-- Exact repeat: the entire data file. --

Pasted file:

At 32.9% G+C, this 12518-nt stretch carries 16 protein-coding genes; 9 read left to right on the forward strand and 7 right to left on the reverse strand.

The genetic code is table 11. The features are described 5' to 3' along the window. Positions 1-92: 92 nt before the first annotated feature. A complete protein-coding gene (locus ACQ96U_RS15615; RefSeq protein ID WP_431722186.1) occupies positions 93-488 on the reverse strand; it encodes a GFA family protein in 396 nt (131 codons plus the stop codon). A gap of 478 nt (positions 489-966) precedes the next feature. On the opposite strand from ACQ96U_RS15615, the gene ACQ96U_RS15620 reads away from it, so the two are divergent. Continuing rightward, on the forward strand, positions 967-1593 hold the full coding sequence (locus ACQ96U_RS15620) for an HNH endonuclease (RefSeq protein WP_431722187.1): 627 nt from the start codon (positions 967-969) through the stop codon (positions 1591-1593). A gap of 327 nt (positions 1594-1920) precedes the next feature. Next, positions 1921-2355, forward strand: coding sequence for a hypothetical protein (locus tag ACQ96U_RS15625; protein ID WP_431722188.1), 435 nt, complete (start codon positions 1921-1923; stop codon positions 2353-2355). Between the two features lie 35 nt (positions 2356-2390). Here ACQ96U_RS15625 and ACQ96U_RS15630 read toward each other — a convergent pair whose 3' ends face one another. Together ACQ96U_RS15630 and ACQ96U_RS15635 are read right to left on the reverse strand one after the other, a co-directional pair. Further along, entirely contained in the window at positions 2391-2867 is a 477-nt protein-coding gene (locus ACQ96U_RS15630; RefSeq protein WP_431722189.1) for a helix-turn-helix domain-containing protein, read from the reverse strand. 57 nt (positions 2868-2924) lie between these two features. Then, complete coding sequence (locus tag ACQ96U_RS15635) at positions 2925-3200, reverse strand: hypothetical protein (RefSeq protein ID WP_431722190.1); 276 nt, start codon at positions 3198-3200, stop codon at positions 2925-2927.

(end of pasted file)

At 32.9% G+C, this 12518-nt stretch carries 16 protein-coding genes; 9 read left to right on the forward strand and 7 right to left on the reverse strand.

The genetic code is table 11. The features are described 5' to 3' along the window. Positions 1-92: 92 nt before the first annotated feature. A complete protein-coding gene (locus ACQ96U_RS15615; RefSeq protein ID WP_431722186.1) occupies positions 93-488 on the reverse strand; it encodes a GFA family protein in 396 nt (131 codons plus the stop codon). A gap of 478 nt (positions 489-966) precedes the next feature. On the opposite strand from ACQ96U_RS15615, the gene ACQ96U_RS15620 reads away from it, so the two are divergent. Continuing rightward, on the forward strand, positions 967-1593 hold the full coding sequence (locus ACQ96U_RS15620) for an HNH endonuclease (RefSeq protein WP_431722187.1): 627 nt from the start codon (positions 967-969) through the stop codon (positions 1591-1593). A gap of 327 nt (positions 1594-1920) precedes the next feature. Next, positions 1921-2355, forward strand: coding sequence for a hypothetical protein (locus tag ACQ96U_RS15625; protein ID WP_431722188.1), 435 nt, complete (start codon positions 1921-1923; stop codon positions 2353-2355). Between the two features lie 35 nt (positions 2356-2390). Here ACQ96U_RS15625 and ACQ96U_RS15630 read toward each other — a convergent pair whose 3' ends face one another. Together ACQ96U_RS15630 and ACQ96U_RS15635 are read right to left on the reverse strand one after the other, a co-directional pair. Further along, entirely contained in the window at positions 2391-2867 is a 477-nt protein-coding gene (locus ACQ96U_RS15630; RefSeq protein WP_431722189.1) for a helix-turn-helix domain-containing protein, read from the reverse strand. 57 nt (positions 2868-2924) lie between these two features. Then, complete coding sequence (locus tag ACQ96U_RS15635) at positions 2925-3200, reverse strand: hypothetical protein (RefSeq protein ID WP_431722190.1); 276 nt, start codon at positions 3198-3200, stop codon at positions 2925-2927.